When they formed in the heady days of the mid-1980s, the Lemonheads drew heavily on the loud-fast-rules ethos of hardcore. With the current incarnation of the group featuring Descendents drummer Bill Stevenson and bassist Karl Alvarez, it seems that Evan Dando, having weathered a stretch of teen idoldom and other problems, wants to come full circle. And Saturday's performance at the Middle East was an often noisy, speedy affair that occasionally bulldozed quality songs in favor of a holy racket.
Clad tellingly enough in a T-shirt featuring Sonic Youth's Thurston Moore, Dando wasted no time in turning his guitar into an assault weapon. The opening "Hospital" was college rock with a strong beat, but Dando's guitar erupted into noise every few bars and then quickly pulled back. "Pittsburgh" came to a crashing, squealing end, while even "Baby's Home," before which the frontman suggested finding a slow-dance partner, included a deafening, feedback-laden solo.
A number of songs sagged under the weight of a guitar too heavy for them to bear. A massively overdriven "It's a Shame About Ray" punted a great deal of what made the song so appealing in the first place, while ear-splitting distortion overpowered the vocals of "Let's Just Laugh." With Stevenson and Alvarez supplying the necessary thunder, Dando's love affair with cacophony was mostly overkill.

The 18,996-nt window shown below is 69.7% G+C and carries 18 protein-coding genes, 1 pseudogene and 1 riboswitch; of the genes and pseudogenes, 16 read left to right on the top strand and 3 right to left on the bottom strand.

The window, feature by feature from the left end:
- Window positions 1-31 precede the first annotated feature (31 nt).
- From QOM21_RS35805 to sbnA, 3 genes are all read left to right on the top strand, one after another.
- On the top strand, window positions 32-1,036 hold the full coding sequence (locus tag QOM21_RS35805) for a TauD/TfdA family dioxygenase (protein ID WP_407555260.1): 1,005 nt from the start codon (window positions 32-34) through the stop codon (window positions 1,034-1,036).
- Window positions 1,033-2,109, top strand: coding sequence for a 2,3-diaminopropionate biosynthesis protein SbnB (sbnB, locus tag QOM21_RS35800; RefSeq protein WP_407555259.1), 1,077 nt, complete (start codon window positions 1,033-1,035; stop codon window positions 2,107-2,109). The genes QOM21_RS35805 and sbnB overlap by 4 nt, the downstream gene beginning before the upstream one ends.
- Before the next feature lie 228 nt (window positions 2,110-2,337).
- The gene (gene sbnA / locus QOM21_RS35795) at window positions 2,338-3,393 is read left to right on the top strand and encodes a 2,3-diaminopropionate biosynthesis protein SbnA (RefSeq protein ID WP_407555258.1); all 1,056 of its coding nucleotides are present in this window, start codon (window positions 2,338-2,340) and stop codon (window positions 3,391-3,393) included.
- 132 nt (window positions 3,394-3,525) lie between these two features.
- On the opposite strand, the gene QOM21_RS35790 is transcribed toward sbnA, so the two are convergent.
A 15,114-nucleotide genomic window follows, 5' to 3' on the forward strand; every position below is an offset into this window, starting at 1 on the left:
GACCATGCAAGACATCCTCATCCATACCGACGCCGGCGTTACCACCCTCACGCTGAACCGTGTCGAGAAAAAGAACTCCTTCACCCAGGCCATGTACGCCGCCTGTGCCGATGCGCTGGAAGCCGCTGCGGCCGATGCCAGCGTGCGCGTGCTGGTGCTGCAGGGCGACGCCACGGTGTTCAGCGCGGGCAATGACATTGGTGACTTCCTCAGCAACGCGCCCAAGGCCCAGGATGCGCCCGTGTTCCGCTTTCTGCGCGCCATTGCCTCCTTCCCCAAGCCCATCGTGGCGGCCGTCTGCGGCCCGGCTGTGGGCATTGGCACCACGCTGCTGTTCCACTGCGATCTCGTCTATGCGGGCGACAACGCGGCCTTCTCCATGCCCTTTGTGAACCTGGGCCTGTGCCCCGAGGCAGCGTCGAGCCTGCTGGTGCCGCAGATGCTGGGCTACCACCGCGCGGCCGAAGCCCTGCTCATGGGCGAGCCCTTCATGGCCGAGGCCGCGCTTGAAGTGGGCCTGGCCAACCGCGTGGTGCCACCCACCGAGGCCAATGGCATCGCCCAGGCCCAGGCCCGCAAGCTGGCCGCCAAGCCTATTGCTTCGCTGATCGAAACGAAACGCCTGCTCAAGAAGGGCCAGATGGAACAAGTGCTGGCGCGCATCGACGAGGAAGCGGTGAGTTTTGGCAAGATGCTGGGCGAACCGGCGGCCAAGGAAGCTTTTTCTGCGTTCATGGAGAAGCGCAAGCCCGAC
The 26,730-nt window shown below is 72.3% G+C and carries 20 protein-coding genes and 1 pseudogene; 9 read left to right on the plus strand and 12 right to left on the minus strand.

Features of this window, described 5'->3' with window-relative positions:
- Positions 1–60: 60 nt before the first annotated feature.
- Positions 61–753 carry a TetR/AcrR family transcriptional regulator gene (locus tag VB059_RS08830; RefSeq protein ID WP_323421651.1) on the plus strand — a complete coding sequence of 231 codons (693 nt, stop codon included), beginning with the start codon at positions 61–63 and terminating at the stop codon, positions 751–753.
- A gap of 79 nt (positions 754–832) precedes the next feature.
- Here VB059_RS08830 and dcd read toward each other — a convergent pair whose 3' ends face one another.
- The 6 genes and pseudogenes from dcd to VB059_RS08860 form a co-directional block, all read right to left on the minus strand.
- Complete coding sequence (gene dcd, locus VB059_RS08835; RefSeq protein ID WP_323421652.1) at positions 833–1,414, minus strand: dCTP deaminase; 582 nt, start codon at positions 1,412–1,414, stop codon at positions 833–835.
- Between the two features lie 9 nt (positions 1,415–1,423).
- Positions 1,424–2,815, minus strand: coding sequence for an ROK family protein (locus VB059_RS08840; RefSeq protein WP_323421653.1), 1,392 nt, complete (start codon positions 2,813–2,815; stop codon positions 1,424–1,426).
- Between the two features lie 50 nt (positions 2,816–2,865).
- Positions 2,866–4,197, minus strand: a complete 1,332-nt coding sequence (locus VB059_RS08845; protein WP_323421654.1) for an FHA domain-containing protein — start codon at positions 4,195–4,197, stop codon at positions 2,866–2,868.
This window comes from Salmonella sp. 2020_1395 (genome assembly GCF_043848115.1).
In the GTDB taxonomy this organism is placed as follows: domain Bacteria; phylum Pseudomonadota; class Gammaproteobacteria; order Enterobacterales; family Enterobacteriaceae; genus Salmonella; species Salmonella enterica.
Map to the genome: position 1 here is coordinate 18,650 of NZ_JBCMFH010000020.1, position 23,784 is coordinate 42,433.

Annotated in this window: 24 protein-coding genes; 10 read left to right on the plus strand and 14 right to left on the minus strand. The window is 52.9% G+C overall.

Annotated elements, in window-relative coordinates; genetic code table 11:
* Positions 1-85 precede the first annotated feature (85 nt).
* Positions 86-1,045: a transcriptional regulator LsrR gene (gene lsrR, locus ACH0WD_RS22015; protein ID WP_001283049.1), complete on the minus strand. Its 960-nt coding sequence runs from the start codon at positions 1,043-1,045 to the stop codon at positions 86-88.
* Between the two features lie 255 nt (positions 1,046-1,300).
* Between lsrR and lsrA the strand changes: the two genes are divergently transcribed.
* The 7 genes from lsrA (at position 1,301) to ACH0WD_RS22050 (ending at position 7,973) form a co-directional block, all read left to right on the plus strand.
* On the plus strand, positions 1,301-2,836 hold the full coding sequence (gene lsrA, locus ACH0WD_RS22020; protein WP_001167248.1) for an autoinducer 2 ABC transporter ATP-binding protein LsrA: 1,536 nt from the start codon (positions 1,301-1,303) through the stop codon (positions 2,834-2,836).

There were times when it paid off - in "Come Back D.A.," the rumbling "Style," and the psychedelic solo in "Into Your Arms," which Dando concluded by cocking his head and batting his eyes in an apparent jab at his one-time pinup status. And the Lemonheads finally seemed to hit on the right balance on "Rudderless" and "If I Could Talk I'd Tell You," playing power pop deserving of both parts of the subgenre's name.
But then Dando and his guitar were left alone on stage to play a solo eight-song mini-set that, if the dramatic increase in audience chatter was any indication, all but killed the momentum. He began by making a request to the sound tech to turn down his monitor. Even Dando, it seems, was complaining about the volume.
Openers the New Rivals were every band that forms in college around a love of Fugazi and sticks around after graduation to see what would happen.
Racoon followed with snappy, mostly minor-key acoustic pop, though the brief switch to a compressed electric on "Couple of Guys" resulted in a power-pop song with a perfect chorus.